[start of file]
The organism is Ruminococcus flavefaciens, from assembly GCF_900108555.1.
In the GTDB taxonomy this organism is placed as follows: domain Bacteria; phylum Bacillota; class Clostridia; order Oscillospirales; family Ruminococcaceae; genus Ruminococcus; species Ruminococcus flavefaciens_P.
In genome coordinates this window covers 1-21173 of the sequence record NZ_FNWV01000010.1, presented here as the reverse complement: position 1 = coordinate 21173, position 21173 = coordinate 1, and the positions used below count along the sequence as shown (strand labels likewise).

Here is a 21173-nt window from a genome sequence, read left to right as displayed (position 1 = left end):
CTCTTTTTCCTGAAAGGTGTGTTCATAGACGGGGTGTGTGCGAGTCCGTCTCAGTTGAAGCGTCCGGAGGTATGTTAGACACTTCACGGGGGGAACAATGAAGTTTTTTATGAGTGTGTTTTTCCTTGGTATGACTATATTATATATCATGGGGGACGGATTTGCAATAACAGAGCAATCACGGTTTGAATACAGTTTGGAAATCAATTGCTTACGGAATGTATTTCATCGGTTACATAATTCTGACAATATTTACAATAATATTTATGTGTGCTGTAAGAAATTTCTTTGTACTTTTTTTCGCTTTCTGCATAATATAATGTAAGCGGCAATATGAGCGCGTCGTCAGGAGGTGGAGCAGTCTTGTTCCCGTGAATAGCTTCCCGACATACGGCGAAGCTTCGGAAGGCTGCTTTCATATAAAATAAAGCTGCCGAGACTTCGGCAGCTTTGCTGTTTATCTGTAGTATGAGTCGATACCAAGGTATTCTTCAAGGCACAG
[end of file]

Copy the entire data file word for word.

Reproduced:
The organism is Ruminococcus flavefaciens, from assembly GCF_900108555.1.
In the GTDB taxonomy this organism is placed as follows: domain Bacteria; phylum Bacillota; class Clostridia; order Oscillospirales; family Ruminococcaceae; genus Ruminococcus; species Ruminococcus flavefaciens_P.
In genome coordinates this window covers 1-21173 of the sequence record NZ_FNWV01000010.1, presented here as the reverse complement: position 1 = coordinate 21173, position 21173 = coordinate 1, and the positions used below count along the sequence as shown (strand labels likewise).

Here is a 21173-nt window from a genome sequence, read left to right as displayed (position 1 = left end):
CTCTTTTTCCTGAAAGGTGTGTTCATAGACGGGGTGTGTGCGAGTCCGTCTCAGTTGAAGCGTCCGGAGGTATGTTAGACACTTCACGGGGGGAACAATGAAGTTTTTTATGAGTGTGTTTTTCCTTGGTATGACTATATTATATATCATGGGGGACGGATTTGCAATAACAGAGCAATCACGGTTTGAATACAGTTTGGAAATCAATTGCTTACGGAATGTATTTCATCGGTTACATAATTCTGACAATATTTACAATAATATTTATGTGTGCTGTAAGAAATTTCTTTGTACTTTTTTTCGCTTTCTGCATAATATAATGTAAGCGGCAATATGAGCGCGTCGTCAGGAGGTGGAGCAGTCTTGTTCCCGTGAATAGCTTCCCGACATACGGCGAAGCTTCGGAAGGCTGCTTTCATATAAAATAAAGCTGCCGAGACTTCGGCAGCTTTGCTGTTTATCTGTAGTATGAGTCGATACCAAGGTATTCTTCAAGGCACAG